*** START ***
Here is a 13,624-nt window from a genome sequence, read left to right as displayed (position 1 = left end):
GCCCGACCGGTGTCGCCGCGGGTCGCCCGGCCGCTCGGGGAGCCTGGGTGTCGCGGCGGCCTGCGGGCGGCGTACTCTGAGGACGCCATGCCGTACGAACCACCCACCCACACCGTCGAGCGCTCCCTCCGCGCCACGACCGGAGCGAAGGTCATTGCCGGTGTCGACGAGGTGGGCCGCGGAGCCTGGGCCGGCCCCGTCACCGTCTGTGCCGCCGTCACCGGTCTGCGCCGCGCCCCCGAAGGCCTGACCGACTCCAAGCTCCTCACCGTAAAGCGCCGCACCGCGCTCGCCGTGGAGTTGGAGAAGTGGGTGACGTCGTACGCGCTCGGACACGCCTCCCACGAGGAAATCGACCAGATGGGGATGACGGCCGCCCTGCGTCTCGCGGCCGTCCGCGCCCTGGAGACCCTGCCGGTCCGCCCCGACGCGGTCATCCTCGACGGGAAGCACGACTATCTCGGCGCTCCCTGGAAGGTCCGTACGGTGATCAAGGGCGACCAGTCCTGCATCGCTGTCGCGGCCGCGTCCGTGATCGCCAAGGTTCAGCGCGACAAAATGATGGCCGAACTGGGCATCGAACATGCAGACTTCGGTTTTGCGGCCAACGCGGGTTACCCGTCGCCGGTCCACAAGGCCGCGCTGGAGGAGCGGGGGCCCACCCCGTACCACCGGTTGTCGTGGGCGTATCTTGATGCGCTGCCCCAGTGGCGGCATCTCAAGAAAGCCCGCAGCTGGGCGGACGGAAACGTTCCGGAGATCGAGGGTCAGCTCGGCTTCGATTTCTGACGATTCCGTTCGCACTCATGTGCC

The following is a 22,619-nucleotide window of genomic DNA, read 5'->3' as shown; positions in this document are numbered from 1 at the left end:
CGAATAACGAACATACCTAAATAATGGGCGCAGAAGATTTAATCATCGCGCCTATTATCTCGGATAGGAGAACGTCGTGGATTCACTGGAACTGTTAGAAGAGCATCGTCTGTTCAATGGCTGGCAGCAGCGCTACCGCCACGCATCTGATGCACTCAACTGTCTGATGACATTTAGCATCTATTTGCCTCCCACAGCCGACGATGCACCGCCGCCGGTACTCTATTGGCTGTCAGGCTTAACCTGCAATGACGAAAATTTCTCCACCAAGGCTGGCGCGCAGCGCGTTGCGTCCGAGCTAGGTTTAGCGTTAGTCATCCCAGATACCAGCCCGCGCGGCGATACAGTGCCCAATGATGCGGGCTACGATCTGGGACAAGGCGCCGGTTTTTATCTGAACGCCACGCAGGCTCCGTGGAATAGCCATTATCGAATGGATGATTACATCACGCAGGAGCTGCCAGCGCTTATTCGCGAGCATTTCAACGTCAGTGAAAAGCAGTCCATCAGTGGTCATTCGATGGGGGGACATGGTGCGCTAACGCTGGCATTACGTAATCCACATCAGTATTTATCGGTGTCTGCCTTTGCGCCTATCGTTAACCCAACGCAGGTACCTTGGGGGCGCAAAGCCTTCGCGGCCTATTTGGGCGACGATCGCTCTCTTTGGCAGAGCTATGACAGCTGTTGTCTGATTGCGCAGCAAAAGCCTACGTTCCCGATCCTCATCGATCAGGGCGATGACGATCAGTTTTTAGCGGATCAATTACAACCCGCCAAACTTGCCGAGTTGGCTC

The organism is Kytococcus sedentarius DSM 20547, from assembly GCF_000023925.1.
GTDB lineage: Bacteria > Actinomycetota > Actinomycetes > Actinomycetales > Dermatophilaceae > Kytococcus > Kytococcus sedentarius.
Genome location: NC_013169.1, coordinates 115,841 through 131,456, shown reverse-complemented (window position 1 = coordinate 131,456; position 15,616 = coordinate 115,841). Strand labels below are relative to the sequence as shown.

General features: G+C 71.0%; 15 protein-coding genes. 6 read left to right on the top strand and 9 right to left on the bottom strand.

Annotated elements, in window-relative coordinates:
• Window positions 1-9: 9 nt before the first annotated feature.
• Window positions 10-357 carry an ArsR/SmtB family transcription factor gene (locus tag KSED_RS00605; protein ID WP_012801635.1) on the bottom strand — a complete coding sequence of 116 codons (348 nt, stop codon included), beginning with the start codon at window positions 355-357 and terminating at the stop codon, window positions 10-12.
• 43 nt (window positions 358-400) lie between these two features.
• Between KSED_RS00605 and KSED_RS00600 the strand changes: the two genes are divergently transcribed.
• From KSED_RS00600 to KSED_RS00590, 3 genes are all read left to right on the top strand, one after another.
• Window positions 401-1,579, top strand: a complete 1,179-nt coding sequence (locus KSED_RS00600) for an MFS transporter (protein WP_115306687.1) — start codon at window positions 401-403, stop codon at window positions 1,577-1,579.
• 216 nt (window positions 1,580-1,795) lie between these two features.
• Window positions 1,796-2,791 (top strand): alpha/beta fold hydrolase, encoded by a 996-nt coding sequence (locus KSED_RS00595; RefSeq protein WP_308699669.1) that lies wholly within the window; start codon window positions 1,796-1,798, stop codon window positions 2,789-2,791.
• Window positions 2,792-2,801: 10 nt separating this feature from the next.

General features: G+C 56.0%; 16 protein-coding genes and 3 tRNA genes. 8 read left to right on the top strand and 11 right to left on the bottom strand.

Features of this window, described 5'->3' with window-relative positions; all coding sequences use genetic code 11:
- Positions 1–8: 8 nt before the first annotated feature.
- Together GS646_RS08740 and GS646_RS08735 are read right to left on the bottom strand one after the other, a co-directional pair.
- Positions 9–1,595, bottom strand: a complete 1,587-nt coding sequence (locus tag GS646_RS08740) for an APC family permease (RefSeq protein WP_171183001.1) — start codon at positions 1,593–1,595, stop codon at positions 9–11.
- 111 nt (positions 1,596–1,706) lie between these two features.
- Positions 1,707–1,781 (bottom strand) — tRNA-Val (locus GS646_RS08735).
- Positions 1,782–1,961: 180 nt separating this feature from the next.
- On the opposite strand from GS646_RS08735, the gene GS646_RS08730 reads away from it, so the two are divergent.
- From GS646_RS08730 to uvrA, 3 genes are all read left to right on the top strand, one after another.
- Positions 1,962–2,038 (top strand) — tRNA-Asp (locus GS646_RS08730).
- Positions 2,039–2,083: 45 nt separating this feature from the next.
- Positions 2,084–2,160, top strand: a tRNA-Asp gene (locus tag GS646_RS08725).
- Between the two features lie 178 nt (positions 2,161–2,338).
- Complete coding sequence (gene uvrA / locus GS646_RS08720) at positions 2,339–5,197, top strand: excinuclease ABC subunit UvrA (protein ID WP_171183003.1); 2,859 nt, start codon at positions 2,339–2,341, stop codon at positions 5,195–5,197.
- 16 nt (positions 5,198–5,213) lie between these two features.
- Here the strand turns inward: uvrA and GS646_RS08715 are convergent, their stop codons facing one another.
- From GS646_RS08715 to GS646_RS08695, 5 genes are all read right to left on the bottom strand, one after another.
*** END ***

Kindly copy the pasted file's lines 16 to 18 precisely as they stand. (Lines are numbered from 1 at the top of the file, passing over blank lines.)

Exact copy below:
• 216 nt (window positions 1,580-1,795) lie between these two features.
• Window positions 1,796-2,791 (top strand): alpha/beta fold hydrolase, encoded by a 996-nt coding sequence (locus KSED_RS00595; RefSeq protein WP_308699669.1) that lies wholly within the window; start codon window positions 1,796-1,798, stop codon window positions 2,789-2,791.
• Window positions 2,792-2,801: 10 nt separating this feature from the next.